The Supreme Court’s judgment in R v Meer [2016 SCC 5] was very brief. In essence: appeal dismissed; majority below—right, dissent—wrong. The case itself, however, as described in the reasons of the Alberta Court of Appeal (“ABCA”) [2015 ABCA 141] from which the appeal was made, has all the qualities of a soap opera. It would be entertaining had very real harm not come to very real people. Here’s how it happened. One Mr. Meer owned a business. Eventually the business went under. Mr. Meer’s creditors, including the Royal Bank of Canada, started suing him. The business went into receivership....


Update on R v Riesberry: it’s more than just a game.

Some time ago, I wrote a piece on the one line Supreme Court of Canada (“SCC”) holding that the appeal in R v Riesberry [Riesberry] is to be dismissed. In that article, I purported to prognosticate on the ratio to be derived from what, on the facts, appears to be a straightforward case. Briefly: a professional horse trainer was caught on tape doping two horses before two races, in an effort, clearly, to give them an advantage. He was charged with cheating in a game and fraud. The trial judge acquitted him, saying that horseracing isn’t a game, and that...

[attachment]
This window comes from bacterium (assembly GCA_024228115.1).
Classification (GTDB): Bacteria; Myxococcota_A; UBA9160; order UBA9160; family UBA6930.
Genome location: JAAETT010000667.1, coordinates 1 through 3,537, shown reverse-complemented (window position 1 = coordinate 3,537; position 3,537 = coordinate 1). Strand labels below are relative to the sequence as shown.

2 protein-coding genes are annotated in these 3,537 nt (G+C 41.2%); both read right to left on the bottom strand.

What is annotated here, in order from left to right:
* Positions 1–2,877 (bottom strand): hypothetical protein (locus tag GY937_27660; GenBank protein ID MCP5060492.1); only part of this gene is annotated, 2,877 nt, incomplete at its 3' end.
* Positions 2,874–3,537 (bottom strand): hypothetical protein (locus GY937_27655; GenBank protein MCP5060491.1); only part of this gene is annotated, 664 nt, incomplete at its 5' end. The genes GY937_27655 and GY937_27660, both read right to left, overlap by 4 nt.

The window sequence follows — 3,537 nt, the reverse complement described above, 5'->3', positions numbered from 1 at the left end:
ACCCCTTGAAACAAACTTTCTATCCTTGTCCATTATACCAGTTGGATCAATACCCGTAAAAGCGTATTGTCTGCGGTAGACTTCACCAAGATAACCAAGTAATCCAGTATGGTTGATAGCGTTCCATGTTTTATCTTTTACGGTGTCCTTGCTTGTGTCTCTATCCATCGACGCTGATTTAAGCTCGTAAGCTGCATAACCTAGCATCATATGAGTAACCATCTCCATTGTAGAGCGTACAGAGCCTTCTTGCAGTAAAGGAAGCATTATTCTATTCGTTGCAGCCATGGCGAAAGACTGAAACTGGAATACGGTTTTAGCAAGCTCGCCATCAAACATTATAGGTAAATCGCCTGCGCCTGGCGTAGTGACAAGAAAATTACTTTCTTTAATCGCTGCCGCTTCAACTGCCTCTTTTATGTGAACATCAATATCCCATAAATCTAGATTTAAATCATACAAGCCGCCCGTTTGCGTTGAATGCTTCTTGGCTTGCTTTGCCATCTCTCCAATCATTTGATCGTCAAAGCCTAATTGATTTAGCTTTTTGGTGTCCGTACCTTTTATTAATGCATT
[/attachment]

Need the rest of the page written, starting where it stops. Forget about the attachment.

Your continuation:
R v Rogers Communications: Some Guidelines for Big Brother

In R v Rogers Communications, 2016 ONSC 70 [Rogers], Justice John Sproat of the Ontario Superior Court of Justice provided some much needed guidance to police and issuing justices when handling production orders for “tower dumps.” Sought by investigators through a court order, tower dumps occur when a telecom company is compelled to provide the names and numbers of cellphone users that have used a particular cellphone tower. So why should you care if you did not commit a crime? What are the police going to do with that information? There is a good chance that if the information is...


Applying Sentencing Principles in Dangerous Driving Cases: R v Bosco

Sentencing is both a science and an art. In R v Bosco, 2016 BCCA 55 [Bosco], the British Columbia Court of Appeal reviewed both the general guiding principles of sentencing and the desired impact of sentencing in dangerous driving charges. The appellant and the Crown agreed on these principles but disagreed on whether the sentencing judge followed them.